In the last months of 1942 some Tunisians and local Italians did even join the National Fascist Party in Tunis. From December 1942 until February 1943 Tunisia and Italian Libya were under Italian control and administered as "Africa Settentrionale Italiana", but later the Allies conquered all Italian Tripolitania and Italian control was reduced to the Tunisian area west of the Mareth Line (where was fought a last Axis stand).
All legally established territory of Italian North Africa was dissolved by early 1943, but Tunisia remained the last de facto Italian administered territory until all Tunisia fell to American and British forces. In May 1943 the Allies' victorious Tunisia Campaign (1942—1943), part the Western Desert Campaign, regained all the Tunisian territory for France. The French colonial authorities then closed all Italian schools and newspapers.
Colonies and territories within Italian North Africa
From 1912 to 1927, Italian North Africa (Italian Tripolitania and Italian Cyrenaica) was an entity to itself, and from 1934 to 1941, Italian North Africa was united into the single colony of Italian Libya. But in 1939 coastal Italian Libya was added to metropolitan Italy, while Saharan Italian Libya remained as a colonial territory under military control.
From 1942 to 1943 Tunisia was added, and was administered as part of the Fourth Shore of Italy. Military units of Italians of Tunisia were created, because 4000 Italo-Tunisians volunteered to fight in the Italian Army. One was called Reggimento Volontari Tunisini dell'Africa Settentrionale Italiana
- Italian Libya. In 1939, Benito Mussolini coined the name Fourth Shore, in Italian Quarta Sponda, to refer to coastal Italian Libya in Italian North Africa (later he added coastal Tunisia during WWII).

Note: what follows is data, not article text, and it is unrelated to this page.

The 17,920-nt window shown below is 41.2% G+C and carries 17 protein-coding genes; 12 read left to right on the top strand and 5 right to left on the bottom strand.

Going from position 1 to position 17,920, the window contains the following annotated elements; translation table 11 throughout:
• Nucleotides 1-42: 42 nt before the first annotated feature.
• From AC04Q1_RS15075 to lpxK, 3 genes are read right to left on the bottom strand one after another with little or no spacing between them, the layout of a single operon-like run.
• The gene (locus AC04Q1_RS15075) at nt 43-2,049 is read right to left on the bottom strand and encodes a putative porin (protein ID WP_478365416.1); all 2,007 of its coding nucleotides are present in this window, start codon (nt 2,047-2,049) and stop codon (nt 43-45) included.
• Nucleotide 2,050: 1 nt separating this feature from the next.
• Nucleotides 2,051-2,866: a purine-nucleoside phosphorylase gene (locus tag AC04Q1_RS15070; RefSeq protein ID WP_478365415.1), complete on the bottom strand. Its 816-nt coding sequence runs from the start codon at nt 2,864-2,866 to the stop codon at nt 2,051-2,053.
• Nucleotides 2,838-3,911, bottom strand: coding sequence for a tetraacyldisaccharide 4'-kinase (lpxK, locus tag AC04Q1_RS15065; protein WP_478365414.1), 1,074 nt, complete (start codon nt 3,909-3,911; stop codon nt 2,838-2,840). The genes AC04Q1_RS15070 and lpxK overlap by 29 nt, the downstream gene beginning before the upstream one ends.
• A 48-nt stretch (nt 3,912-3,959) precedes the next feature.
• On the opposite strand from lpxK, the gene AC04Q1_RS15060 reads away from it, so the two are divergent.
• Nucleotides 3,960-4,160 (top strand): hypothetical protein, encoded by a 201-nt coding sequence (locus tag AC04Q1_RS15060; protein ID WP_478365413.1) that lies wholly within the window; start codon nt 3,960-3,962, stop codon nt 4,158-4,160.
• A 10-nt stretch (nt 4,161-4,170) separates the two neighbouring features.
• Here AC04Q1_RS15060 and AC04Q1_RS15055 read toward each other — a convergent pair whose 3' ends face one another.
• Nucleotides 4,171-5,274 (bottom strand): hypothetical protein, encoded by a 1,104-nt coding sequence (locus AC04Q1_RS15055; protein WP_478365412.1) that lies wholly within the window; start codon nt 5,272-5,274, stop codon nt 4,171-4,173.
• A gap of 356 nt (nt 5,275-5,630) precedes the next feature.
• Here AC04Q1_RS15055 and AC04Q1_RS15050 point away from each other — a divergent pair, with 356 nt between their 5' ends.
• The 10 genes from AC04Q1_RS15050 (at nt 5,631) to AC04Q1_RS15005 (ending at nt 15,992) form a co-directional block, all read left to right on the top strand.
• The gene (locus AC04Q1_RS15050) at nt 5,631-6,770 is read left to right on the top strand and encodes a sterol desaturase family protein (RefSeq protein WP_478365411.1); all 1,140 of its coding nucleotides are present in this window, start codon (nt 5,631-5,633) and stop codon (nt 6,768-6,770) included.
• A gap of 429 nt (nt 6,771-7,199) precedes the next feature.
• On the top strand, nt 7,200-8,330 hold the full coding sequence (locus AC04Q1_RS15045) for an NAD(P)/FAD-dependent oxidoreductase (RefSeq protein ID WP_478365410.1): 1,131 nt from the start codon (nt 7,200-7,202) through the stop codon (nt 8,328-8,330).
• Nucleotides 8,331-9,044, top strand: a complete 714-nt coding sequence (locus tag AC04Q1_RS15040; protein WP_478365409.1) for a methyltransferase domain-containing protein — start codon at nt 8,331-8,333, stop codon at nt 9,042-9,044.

- Italian Libya
- German and Italian occupied western Egypt (from 1940 to 1942 in some periods)
- German and Italian occupied Tunisia (from 17 November 1942 to 13 May 1943)
- Italian Empire
- Fourth Shore
- History of Libya as Italian Colony
- Italian Libya
- Italian Cyrenaica
- Italian Tripolitania
- Military Territory of the South (Italian Libya)
- History of Libya
- History of Egypt
- History of Tunisia
- Italian East Africa
- Moore, Martin (1940). Fourth Shore: Italy's Mass Colonization of Libya African Affairs XXXIX (CLV), p. 129-133.
- Mussolini, Benito; Child, Richard Washburn; Ascoli, Max; Lamb, Richard (1998). Ascoli, Max, ed. My rise and fall. Da Capo Press. ISBN 978-0-306-80864-7.
- Knox, MacGregor (1986). Mussolini Unleashed, 1939-1941: Politics and Strategy in Fascist Italy's Last War. Cambridge University Press. p. 138. ISBN 0-521-33835-2.
- Ezio Gray. "Le nostre terre ritornano..." Introduzione
- Watson, Bruce Allen Exit Rommel: The Tunisian Campaign, 1942-43 p. 103
- Reggimento Volontari Tunisini
- Battistelli, Pier Paolo. Italian Army Elite Units & Special Forces 1942-43. Osprey Publishing. New York, 2011 ISBN 1849088950
- Gray. Ezio. Le nostre terre ritornano...Malta, Nizza, Corsica.... Ed. De Agostini. Novara, 1943